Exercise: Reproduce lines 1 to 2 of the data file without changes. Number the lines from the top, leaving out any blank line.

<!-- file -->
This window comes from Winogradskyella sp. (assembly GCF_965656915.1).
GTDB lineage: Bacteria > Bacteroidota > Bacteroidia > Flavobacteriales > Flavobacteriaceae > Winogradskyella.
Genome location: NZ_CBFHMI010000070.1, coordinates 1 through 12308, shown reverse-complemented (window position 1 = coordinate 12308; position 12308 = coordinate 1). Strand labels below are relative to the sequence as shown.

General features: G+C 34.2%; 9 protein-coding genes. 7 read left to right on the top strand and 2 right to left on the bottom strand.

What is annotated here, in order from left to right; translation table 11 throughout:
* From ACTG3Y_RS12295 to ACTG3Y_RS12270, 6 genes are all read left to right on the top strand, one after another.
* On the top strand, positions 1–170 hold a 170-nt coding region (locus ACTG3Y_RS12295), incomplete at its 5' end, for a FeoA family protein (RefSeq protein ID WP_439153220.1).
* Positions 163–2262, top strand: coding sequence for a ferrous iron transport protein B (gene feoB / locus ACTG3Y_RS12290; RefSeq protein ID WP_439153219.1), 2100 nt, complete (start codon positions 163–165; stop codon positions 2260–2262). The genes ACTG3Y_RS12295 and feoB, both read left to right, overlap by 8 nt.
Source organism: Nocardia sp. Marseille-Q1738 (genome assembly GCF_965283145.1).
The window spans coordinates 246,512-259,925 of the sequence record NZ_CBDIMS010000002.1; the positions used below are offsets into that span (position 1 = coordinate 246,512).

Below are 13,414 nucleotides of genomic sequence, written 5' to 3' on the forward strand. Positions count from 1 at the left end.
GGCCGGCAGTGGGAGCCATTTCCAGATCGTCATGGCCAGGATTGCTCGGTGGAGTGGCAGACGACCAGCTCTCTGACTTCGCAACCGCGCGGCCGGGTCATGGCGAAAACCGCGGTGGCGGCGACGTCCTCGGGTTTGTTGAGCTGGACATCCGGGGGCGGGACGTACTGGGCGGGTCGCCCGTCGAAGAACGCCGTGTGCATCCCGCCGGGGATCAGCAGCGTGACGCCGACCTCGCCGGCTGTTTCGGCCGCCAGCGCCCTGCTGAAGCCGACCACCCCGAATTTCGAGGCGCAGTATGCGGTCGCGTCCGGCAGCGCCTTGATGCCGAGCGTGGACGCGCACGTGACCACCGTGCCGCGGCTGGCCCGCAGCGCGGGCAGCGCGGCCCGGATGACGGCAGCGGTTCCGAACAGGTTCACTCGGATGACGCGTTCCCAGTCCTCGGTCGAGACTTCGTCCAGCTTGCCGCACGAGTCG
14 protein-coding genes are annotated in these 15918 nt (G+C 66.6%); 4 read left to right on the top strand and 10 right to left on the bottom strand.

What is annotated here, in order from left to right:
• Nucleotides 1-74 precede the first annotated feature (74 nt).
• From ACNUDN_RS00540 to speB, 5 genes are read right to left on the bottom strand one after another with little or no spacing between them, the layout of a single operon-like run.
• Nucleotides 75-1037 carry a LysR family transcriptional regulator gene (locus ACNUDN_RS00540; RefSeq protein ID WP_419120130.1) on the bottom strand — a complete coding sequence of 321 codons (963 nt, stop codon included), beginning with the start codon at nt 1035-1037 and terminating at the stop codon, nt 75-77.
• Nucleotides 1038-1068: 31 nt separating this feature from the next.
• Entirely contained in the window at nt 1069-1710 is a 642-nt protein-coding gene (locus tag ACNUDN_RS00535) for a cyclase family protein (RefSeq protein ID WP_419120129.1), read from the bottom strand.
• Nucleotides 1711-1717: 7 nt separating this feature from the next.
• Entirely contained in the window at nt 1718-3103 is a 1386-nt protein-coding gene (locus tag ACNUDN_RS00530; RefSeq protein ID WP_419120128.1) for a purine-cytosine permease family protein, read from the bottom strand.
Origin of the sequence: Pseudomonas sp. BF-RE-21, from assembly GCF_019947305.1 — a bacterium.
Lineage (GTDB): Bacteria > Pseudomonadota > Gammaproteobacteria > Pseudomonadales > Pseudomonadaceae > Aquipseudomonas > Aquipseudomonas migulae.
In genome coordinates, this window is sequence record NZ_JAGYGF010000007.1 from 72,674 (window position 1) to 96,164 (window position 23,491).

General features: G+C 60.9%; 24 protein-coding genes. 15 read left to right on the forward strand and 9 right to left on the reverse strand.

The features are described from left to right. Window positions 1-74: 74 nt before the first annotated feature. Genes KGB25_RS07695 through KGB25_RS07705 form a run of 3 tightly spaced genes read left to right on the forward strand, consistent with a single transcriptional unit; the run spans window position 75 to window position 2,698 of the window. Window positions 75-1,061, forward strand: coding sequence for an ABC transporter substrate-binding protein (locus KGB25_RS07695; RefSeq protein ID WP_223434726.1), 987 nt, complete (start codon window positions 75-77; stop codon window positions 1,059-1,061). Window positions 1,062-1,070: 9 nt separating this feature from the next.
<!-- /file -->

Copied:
This window comes from Winogradskyella sp. (assembly GCF_965656915.1).
GTDB lineage: Bacteria > Bacteroidota > Bacteroidia > Flavobacteriales > Flavobacteriaceae > Winogradskyella.